Sent in by MotoringFile reader Brian Shearon:

When contemplating stereo options for my 2005 MCS Convertible, I knew the increased road noise (both with the top up as well as down) from the soft top would be something I would need to overcome. I also knew I wanted to take my Ipod Mini (fitting, isn’t it) along with me to listen to in the car.

I’d tried the Griffin iTrip wireless FM modulator, and was less than pleased with the sound quality and the amount of static in it. I also looked into using the ‘official’ MINI Ipod adapter, but was concerned that no display information for song artist or title would show on the factory head unit.

Using the factory stereo to me wasn’t an option as the ICE link does allow you to control an Ipod from the factory stereo, but you have no display information which (to me, at least) defeats the purpose of having thousands of songs on tap.

So what was an Ipod fan to do? Well I’ve always been a fan of Alpine head units, and heading over to their website a few months ago, I noticed they had introduced a perfect solution for my problem. The KCA-420i Ipod interface with many of their 2004 and 2005 head units, and gives not only a direct link to the Ipod, increasing sound quality over a FM modulated unit, but it also shows the display information from the Ipod. It also allows complete control of the Ipod, pulling playlist information, and allowing you to search by playlist, artist, etc. Not only is this very handy, but this adapter charges the Ipod as well. So you can drive around all day in your MINI, and when you’re done, the Ipod is still fully charged. When you turn the key off, your Ipod is turned off as well.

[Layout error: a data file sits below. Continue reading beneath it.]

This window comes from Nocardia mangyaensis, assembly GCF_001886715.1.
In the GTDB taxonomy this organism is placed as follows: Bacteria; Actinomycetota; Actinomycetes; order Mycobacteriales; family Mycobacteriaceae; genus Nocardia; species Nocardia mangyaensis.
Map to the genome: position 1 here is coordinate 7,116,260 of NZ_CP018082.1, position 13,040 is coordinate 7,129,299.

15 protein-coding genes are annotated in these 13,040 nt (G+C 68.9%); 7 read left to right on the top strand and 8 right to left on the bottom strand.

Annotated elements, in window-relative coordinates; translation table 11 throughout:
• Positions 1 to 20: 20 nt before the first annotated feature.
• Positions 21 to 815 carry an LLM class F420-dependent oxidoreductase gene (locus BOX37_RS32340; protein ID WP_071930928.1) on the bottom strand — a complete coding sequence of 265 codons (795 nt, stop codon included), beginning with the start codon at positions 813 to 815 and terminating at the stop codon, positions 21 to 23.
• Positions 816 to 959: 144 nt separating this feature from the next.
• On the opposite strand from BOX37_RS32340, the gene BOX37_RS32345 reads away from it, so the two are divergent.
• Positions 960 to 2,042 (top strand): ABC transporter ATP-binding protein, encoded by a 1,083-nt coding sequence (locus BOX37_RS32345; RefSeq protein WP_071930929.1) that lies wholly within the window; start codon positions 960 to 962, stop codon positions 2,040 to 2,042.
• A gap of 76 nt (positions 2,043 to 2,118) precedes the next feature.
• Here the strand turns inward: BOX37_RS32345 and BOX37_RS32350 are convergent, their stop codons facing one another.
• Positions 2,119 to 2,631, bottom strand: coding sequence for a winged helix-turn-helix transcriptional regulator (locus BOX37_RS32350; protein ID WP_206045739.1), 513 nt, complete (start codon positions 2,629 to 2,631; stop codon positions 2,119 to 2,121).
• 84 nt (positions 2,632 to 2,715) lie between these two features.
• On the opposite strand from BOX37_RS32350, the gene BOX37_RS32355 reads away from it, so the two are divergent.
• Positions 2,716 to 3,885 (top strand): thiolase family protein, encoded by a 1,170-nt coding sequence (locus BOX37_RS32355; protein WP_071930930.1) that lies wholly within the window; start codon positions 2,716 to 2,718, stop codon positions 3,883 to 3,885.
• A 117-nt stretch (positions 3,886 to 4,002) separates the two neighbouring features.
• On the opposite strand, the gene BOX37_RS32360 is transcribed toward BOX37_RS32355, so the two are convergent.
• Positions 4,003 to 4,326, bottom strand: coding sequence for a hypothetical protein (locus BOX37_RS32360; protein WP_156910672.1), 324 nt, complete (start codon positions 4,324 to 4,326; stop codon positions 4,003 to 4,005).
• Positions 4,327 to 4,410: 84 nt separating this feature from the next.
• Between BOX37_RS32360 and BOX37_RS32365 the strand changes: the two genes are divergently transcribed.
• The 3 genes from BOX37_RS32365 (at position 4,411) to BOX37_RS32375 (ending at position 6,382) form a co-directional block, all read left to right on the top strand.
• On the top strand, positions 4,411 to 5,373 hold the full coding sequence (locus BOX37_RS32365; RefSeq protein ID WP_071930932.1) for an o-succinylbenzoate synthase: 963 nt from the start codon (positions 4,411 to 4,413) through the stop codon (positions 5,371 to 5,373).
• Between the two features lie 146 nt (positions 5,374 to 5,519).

The head unit I chose was the Alpine CDA-9855 and a nice 4-channel Alpine amplifier to go along with it, and used the factory speakers. I also installed a XM satellite radio module to go along with the system.

First, there is concern about where to install a satellite radio antenna. I installed mine on the dash as the antenna is very small and doesn’t stand out much at all. I ran the wires for the Ipod adapter in the glove box, which is perfect as it locks, keeping the Ipod safe and sound. The CD player went in place of the factor, and the amplifier installed in the trunk. A very nice thing as well with the amplifier installation is that the battery is in the trunk, meaning the installation time for the whole ball of wax was only about 3 hours.

From top to bottom I paid about $1000 for the CD player, Ipod adapter, amplifier, satellite radio module, parts and cabling. The H/K system with Ipod adapter costs $700. To me, the $300 additional is well worth it for the great increase in sound quality, satellite radio functionality, and having the Ipod display in the head unit.

You can seea demo of the headunit here.